CRS – National Security Strategy

by Sabrina I. Pacifici on September 2, 2013

National Security Strategy: Mandates, Execution to Date, and Issues for Congress. Catherine Dale, Specialist in International Security. August 6, 2013
“Strategy – together with decision-making, planning and execution, budgeting, and congressional oversight – is a critical component of U.S. government thinking and practice in the arena of national security. In theory, effective national security strategy-making can sharpen priorities and refine approaches; provide a single shared vision for all concerned agencies; clarify the roles and responsibilities of all concerned agencies so that they may more effectively plan and resource; offer a coherent baseline for congressional oversight; and communicate U.S. government intent to key audiences at home and abroad. While there is no single shared view of the boundaries of the concept of “national security,” many would include homeland security, and an array of economic, energy and/or environmental concerns, as well as traditional military affairs. In practice, the U.S. government – at the levels of both the White House and individual agencies – conducts a wide array of strategic reviews, and issues many forms of strategic guidance. The pinnacle of the national security strategic architecture is the national security strategy, issued by the President. That effort is supported by an array of subordinate quadrennial reviews – the Quadrennial Defense Review by the Department of Defense, the Quadrennial Diplomacy and Development Review by the Department of State, the Quadrennial Homeland Security Review issued by the Department of Homeland Security, and the Quadrennial Intelligence Community Review issued by the Office of the Director for National Intelligence – as well as a number of subordinate strategies including national defense strategy, national military strategy, national homeland security strategy, and national intelligence strategy. Yet in practice, the strategic architecture is more complex and less coherent than this synopsis might suggest, because these core strategic efforts are joined by a number of one-off strategic reviews and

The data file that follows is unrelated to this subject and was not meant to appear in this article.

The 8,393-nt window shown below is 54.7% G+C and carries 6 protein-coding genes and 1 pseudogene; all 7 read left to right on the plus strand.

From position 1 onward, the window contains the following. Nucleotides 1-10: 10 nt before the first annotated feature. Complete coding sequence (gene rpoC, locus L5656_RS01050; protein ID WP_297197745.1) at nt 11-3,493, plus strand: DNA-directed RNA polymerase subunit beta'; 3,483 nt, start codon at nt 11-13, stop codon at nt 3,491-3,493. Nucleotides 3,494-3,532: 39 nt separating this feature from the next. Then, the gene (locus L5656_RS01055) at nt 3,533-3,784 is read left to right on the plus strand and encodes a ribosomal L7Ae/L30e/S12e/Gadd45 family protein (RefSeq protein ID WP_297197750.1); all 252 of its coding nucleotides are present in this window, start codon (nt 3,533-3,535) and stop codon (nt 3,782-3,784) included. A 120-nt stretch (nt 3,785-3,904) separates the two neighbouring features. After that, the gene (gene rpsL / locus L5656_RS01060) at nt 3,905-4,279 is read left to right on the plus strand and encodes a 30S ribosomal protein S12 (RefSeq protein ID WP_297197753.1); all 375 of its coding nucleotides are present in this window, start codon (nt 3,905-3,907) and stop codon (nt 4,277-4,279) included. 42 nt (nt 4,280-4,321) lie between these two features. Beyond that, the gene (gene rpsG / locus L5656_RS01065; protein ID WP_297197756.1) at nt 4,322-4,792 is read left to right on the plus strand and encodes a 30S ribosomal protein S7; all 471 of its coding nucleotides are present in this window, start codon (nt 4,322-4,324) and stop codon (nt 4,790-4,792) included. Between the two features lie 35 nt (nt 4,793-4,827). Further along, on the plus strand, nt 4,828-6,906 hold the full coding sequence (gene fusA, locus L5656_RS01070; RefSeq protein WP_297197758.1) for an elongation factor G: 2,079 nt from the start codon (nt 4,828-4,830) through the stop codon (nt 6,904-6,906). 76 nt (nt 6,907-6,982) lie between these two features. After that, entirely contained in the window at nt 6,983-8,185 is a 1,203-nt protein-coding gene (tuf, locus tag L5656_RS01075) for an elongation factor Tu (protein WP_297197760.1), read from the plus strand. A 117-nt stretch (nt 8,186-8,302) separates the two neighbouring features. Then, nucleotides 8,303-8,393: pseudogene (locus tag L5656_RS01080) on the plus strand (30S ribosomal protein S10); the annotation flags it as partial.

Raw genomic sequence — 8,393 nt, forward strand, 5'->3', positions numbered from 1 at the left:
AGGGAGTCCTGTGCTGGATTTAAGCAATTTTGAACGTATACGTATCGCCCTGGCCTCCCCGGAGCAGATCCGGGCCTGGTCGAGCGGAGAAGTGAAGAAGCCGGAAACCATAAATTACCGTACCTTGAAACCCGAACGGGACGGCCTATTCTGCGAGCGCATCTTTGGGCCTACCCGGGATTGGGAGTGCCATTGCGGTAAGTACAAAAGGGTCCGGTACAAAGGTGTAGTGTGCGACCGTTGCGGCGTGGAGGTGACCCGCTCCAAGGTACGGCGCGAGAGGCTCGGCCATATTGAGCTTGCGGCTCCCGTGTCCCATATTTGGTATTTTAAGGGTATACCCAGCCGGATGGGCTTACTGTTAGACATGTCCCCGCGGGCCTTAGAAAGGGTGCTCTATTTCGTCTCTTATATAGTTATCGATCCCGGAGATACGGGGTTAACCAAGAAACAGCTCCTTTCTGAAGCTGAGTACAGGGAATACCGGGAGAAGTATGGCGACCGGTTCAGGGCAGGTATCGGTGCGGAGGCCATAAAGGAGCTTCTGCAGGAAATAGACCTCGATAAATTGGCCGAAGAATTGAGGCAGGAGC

documents, and because timelines, content, and relationships among the various documents have all varied a great deal over time.”

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